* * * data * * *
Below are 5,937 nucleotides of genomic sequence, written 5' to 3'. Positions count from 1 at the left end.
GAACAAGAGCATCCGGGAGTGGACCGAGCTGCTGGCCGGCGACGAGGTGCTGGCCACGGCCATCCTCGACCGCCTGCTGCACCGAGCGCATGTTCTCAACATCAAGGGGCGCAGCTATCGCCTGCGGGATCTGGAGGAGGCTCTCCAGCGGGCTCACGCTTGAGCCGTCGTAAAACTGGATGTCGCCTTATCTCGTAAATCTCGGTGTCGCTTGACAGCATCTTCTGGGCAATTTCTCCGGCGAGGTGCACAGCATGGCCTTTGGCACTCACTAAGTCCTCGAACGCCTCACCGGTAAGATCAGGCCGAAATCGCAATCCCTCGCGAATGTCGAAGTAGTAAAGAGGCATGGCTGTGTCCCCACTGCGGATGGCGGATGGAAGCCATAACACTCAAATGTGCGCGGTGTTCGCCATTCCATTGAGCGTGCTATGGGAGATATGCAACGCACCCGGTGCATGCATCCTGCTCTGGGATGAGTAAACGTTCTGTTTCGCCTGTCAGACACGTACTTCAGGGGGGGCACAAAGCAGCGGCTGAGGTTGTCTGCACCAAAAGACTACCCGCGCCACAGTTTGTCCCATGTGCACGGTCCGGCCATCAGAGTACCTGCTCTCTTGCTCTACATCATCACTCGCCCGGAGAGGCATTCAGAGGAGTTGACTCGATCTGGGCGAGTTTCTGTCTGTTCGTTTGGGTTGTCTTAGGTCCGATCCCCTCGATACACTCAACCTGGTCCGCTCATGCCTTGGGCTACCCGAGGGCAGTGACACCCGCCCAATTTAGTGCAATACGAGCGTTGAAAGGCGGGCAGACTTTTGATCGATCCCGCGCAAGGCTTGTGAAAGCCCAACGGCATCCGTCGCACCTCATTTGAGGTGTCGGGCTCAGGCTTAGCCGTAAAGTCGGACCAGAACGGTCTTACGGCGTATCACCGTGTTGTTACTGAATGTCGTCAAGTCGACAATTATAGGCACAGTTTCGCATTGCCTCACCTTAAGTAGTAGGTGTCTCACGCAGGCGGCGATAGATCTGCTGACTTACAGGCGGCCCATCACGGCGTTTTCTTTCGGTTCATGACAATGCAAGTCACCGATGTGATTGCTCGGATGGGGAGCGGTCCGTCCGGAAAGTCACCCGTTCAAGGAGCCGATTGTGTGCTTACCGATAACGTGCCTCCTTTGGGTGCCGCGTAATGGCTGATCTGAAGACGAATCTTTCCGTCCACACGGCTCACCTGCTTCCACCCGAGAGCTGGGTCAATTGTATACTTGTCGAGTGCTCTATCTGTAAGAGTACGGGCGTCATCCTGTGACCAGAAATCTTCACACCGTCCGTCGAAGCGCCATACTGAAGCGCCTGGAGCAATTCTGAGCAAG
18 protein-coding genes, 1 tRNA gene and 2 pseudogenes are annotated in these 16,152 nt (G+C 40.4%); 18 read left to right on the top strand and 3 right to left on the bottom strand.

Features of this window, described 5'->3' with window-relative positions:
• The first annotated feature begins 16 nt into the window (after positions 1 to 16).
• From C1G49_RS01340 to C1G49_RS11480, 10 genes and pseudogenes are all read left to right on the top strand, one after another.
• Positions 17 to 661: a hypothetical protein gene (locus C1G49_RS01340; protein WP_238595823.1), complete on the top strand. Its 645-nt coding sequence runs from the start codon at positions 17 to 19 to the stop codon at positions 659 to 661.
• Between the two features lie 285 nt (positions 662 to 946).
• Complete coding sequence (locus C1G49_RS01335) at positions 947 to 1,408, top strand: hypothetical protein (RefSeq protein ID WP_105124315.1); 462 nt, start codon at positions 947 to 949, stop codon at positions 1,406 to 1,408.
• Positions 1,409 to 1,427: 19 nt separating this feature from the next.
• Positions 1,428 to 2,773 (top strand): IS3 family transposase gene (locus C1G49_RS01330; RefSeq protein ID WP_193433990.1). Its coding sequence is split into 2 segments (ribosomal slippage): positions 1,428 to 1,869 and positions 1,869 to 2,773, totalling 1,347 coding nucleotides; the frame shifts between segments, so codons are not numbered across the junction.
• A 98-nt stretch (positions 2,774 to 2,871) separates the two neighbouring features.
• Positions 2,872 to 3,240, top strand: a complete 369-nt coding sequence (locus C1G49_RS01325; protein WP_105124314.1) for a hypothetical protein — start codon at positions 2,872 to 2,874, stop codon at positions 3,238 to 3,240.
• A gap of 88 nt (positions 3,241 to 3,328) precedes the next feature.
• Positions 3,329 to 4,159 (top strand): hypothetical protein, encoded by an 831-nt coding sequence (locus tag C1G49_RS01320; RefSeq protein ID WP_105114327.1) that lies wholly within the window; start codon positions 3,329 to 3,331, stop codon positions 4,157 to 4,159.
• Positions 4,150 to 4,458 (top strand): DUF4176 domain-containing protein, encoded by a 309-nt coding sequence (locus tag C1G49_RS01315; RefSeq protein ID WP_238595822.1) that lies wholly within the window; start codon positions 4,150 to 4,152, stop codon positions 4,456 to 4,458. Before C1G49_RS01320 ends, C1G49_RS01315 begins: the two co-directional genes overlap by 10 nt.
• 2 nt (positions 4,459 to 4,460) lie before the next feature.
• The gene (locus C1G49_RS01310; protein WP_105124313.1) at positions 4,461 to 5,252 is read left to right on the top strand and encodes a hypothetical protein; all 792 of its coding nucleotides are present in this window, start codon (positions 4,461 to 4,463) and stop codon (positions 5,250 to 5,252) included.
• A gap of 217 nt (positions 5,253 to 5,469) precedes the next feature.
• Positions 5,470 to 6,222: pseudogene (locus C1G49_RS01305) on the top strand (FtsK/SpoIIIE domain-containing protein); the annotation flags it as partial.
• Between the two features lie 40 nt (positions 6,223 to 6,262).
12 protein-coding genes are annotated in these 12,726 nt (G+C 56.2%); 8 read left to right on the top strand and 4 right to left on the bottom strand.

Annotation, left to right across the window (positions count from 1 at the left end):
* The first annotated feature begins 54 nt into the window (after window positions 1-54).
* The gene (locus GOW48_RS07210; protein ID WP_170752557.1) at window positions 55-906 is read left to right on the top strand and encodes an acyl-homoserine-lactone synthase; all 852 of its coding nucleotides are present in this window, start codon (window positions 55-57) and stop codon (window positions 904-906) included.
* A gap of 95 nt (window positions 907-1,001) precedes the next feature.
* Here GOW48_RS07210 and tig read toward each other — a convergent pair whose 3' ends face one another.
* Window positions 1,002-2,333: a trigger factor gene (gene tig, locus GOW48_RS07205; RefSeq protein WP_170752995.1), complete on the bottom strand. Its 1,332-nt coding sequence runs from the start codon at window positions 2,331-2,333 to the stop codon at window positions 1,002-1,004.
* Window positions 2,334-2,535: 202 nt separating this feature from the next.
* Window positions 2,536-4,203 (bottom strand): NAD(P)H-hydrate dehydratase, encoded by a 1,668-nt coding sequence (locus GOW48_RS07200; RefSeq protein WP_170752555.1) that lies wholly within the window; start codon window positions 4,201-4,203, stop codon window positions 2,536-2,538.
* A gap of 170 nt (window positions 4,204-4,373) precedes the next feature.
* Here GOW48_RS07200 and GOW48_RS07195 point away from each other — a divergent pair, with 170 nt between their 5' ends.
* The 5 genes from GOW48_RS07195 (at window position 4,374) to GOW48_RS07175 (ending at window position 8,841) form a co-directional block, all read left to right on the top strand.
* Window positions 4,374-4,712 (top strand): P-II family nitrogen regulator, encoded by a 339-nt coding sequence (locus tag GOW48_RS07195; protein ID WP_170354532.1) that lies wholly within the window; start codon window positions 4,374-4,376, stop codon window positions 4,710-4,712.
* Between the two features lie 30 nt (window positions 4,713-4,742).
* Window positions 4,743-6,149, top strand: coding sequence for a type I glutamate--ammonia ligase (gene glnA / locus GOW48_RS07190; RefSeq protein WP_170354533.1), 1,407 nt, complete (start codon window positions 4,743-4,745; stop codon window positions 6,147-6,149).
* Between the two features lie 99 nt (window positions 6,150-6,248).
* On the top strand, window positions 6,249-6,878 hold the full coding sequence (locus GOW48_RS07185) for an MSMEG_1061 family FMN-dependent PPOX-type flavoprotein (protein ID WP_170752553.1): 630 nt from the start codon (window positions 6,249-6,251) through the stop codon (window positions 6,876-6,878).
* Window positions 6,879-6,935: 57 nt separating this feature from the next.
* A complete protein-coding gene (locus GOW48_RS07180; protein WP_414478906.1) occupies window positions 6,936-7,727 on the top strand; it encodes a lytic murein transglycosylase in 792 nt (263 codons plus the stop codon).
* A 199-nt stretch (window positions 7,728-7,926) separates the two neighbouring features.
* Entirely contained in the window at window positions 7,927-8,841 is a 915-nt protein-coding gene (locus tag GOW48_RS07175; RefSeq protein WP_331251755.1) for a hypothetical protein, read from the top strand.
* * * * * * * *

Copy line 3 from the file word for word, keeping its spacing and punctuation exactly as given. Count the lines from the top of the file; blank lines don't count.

18 protein-coding genes, 1 tRNA gene and 2 pseudogenes are annotated in these 16,152 nt (G+C 40.4%); 18 read left to right on the top strand and 3 right to left on the bottom strand.